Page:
If successful, intravenous stem cell implantation could become an office procedure
By Richard Westlund
Illustration by Giulio Bonasera
multidisciplinary team at the Miller School is playing a key role in a collaborative clinical trial, funded by a $7 million grant from the U.S. Department of Defense, that could transform the use of stem cells to regenerate damaged heart tissues.
The team is co-led by Joshua M. Hare, M.D., the Louis Lemberg Professor of Medicine, founding director of the Interdisciplinary Stem Cell Institute and a heart failure/cardiac transplant cardiologist, and Aisha Khan, executive director of ISCI’s production laboratory.
“Cell therapy is emerging as a promising approach to helping patients with heart failure, a lethal, disabling and costly condition,” said Dr. Hare, who also serves as director of the Donald Soffer Endowed Program in Regenerative Medicine and senior associate dean for experimental and cellular therapeutics. “However, widespread adoption has been hindered by the invasive nature of delivering stem cells directly to the heart.”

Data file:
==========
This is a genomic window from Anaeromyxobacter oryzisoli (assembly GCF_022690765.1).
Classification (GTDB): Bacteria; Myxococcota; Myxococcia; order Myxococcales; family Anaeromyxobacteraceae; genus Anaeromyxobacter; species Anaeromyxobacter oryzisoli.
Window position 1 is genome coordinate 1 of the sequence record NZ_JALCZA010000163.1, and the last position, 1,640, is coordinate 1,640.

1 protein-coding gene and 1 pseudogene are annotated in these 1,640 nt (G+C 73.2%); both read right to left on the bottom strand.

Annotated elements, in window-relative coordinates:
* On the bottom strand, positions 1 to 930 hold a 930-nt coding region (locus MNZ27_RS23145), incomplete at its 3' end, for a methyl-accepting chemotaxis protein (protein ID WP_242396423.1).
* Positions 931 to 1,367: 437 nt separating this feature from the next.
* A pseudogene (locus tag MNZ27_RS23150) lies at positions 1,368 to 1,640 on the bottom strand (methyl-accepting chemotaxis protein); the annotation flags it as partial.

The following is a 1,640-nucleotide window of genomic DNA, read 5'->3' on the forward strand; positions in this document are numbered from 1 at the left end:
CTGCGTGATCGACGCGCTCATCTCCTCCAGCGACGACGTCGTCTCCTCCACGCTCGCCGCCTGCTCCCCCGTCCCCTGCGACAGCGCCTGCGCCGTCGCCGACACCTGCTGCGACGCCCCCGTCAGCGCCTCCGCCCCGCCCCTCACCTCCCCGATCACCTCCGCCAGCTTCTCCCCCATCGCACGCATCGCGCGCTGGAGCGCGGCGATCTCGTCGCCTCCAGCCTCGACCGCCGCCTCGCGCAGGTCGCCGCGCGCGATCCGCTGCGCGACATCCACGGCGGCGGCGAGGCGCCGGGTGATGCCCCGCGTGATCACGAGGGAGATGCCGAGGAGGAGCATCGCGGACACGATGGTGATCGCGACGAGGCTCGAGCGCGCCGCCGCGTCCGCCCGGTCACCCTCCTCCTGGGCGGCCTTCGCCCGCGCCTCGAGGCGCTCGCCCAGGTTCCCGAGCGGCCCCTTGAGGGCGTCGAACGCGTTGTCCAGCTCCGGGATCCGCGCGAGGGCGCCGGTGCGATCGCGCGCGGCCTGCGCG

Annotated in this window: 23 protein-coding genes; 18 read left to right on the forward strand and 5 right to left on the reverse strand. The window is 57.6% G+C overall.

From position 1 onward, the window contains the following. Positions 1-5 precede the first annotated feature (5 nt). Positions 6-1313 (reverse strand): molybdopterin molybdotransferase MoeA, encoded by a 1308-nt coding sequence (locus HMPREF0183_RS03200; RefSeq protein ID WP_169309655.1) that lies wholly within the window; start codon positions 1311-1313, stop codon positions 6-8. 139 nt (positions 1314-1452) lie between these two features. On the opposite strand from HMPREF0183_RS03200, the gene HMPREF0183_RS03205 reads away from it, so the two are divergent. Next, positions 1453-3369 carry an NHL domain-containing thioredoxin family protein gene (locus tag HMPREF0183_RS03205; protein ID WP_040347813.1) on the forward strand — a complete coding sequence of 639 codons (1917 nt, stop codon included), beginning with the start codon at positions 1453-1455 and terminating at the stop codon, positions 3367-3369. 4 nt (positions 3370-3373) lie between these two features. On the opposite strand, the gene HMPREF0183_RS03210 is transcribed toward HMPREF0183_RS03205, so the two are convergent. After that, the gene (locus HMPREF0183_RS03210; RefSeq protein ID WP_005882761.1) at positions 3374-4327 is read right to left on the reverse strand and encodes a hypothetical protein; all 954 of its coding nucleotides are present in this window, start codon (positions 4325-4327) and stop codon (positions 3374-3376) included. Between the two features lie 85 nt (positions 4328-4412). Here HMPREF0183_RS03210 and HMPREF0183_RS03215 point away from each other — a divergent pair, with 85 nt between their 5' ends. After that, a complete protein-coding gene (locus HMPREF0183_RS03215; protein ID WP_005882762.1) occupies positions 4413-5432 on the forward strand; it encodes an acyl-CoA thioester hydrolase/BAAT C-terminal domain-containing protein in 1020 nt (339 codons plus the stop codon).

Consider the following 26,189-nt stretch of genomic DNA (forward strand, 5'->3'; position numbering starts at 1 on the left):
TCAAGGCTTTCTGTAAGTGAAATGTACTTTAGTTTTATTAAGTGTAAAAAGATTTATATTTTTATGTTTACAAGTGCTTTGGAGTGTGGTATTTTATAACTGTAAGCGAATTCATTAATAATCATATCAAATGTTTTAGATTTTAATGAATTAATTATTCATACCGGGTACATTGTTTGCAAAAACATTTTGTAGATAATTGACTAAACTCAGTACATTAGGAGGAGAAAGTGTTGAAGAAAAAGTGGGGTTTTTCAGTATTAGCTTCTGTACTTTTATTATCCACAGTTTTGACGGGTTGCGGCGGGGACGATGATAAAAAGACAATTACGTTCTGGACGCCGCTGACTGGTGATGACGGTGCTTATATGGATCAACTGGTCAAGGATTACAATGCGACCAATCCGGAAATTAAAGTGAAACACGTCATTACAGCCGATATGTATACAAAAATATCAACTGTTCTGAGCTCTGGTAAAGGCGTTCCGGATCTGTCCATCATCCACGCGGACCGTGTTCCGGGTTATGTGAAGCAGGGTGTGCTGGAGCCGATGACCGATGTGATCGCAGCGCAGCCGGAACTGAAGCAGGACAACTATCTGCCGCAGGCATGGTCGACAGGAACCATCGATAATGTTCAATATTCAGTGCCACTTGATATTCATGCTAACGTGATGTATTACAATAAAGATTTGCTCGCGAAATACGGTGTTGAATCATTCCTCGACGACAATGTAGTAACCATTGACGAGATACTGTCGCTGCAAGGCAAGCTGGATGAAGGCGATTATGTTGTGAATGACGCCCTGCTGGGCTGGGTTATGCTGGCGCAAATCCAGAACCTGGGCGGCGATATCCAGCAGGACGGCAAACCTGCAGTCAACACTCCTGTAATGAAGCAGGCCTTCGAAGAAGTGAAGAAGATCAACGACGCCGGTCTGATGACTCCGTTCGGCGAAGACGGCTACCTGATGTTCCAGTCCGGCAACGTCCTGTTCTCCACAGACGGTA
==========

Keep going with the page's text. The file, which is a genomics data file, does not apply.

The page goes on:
Dr. Hare and Khan are the Miller School site principal investigators for the multicenter clinical trial to study a new approach to administering mesenchymal stem cells (MSCs) through an intravenous infusion, rather than injecting them directly into the heart.
Dr. Hare says the trial is particularly important as heart failure cases currently number some 6 million annually in the United States, and continue to rise.
“We believe infusing MSCs intravenously will reduce inflammation of the heart and circulatory system,” he said. “If this approach is successful, cardiologists would be able to perform the infusions in an office setting, rather than an interventional cardiology lab. That would make stem cell therapy accessible to far more patients in the U.S. and around the world.”